Reviewing eBooks only takes a matter of seconds, but so many readers don’t do it and the harm it causes to their favourite authors is immense.
In this digital age, the process of product consumption is so fast it’s easy to not associate any real value with the experience. But whatever that experience, you have an opinion – and that opinion has significant value. For example, imagine you’re looking for a good new book to read to your child or grandchild one evening. A couple of clicks and a couple of dollars later you're downloading that book. A few minutes after that you’ve read it, tucked junior into bed and gone about your evening. (Hopefully in peace and quiet.)
Did you enjoy the book? What about the child; did they enjoy the read? If someone asked you what you thought of it, what would you say? Or if another parent asked for a recommendation, would that book come to mind?
You can probably answer all of these questions in a handful of sentences and seconds. But would you consider tapping on the review button after you’ve read the book and passing those thoughts on? Or even just tapping the star rating? It takes such a small amount of time, but it can mean so much to the author and illustrator who spent months – even years – working on the title. And I’ll explain why, but first a sobering statistic.
On Amazon, most authors get one review per 500 sales. Not a good review; any kind of review at all. So imagine you are a small indie author like us. You are competing in a marketplace where there are major publishers bankrolling books towards 50 or more reviews. Do the math. Now think about the sales required to get enough reviews to get noticed in that landscape.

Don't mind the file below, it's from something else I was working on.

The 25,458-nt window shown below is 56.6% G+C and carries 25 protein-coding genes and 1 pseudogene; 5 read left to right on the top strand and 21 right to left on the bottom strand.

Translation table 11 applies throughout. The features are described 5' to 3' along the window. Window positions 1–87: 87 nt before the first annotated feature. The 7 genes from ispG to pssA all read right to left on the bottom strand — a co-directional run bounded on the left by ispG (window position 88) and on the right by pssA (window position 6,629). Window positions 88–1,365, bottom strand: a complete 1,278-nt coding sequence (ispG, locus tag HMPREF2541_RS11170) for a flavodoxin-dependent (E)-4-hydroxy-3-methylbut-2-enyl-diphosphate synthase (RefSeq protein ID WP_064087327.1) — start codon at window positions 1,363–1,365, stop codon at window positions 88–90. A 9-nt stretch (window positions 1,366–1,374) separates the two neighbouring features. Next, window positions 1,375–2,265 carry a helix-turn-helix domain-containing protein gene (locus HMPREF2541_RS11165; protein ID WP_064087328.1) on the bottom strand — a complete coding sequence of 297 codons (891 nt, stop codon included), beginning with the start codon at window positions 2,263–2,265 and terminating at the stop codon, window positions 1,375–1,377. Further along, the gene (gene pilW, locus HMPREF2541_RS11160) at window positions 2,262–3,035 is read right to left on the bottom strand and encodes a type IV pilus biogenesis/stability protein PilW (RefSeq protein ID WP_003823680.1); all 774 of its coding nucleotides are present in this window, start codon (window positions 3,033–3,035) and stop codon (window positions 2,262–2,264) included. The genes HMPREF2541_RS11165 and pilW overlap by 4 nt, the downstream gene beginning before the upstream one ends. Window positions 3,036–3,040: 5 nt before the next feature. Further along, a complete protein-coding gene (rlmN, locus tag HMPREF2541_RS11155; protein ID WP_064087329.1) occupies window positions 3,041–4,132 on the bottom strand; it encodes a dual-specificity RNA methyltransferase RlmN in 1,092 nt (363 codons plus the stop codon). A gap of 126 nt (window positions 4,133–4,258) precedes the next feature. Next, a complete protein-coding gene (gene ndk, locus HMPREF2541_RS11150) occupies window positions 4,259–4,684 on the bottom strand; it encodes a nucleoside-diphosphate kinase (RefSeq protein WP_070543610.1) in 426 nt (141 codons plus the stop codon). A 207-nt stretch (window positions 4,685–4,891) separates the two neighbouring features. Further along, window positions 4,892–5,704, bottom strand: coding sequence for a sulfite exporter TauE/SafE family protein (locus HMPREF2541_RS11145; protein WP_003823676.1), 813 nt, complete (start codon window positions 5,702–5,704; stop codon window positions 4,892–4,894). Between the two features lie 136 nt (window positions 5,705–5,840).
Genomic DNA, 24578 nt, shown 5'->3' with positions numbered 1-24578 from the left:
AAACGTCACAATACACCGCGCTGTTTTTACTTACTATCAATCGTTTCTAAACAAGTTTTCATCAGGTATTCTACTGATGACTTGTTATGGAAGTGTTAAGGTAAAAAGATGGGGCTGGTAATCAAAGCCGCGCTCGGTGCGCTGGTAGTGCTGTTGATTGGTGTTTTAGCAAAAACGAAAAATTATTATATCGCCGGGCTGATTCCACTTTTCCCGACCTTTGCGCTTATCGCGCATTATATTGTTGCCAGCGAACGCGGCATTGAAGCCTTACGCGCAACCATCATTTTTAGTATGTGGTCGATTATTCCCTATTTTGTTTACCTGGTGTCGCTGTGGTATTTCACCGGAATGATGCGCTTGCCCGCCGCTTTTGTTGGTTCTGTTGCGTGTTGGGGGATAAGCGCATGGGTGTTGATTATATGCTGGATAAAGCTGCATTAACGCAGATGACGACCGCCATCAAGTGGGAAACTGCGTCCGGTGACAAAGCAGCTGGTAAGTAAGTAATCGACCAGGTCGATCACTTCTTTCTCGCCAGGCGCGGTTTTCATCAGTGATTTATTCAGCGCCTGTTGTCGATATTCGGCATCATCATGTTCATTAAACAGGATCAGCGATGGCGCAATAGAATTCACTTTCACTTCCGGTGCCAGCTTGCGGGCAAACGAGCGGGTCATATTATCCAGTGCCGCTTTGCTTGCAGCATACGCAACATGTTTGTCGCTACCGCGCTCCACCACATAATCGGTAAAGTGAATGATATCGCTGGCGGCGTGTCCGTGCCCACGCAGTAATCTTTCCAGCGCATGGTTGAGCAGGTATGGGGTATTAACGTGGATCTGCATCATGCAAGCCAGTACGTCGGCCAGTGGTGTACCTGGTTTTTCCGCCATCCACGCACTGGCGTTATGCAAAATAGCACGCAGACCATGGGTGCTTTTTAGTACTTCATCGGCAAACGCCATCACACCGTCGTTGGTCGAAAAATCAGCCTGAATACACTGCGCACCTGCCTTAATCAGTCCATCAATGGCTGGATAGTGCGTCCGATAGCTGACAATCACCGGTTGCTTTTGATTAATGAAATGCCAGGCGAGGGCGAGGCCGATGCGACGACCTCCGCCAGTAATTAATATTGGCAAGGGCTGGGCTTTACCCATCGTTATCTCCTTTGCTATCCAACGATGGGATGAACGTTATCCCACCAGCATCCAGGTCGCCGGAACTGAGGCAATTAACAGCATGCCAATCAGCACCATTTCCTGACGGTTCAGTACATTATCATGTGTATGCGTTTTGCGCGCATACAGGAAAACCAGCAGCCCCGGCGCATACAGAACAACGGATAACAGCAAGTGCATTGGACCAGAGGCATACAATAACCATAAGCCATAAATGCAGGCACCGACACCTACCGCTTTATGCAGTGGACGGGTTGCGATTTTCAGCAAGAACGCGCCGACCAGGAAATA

8 Reasons Why Reviewing eBooks Matters
1. It Impacts Search Algorithms
Let’s imagine someone lands on an online retailer like Amazon or iTunes. They type something into the search bar like “children’s book about cakes.” That store then looks through its list of books and pulls out all those with keywords or titles that match that search function. But which does it display first? It’s here that reviews really matter. The more you have, the more likely those search results are pushing you to the top. Hopefully, My Birthday Cake Needs a New Home, will win that race one day.
2. Store Position is Defined by Reviews
As you’re aware, online retailers like iTunes and Amazon are businesses that want to make money. When someone lands on a product or buys something, these stores show off more items that might be of interest. Our recent survey showed that its recommendations driving 66% of children’s book purchases. Reviewing eBooks is providing a recommendation and the retailer knows this. So the algorithm in these stores is setup to show the most likely like-minded product that will be bought. And the easiest way to determine what is most likely to sell for a computer, is for it to look at how many times it has sold and received positive reviews previously.
3. Media Use It to Determine Coverage
Outlets reviewing eBooks get bombarded with requests from authors and publishers all around the world. Well known traditional publishers and PR specialists get a queue jump right to the front of editor’s eyes due to existing relationships. Everyone else needs to campaign, sing, dance, wave their arms furiously and more to get noticed. When faced with such overwhelming options, editors of these review sites will often select books with positive reviews for coverage. The existing interest in the novel can increase their chance of driving traffic to the story.
4. Promotional Opportunities Depend On It
We’ve encountered a lot of websites and online channels where you can put forward your book for a promotional opportunity. Perhaps you want to have a special weekend where you drop the price, or provide some other special. These places get more requests than they have days to run them, so many use reviews as the deciding factor. They don’t want to be seen to promote lacklustre or unpopular experiences, so giving that space to a picture book with many positive reviews is the safest bet.
5. It Will Help Greenlight a Sequel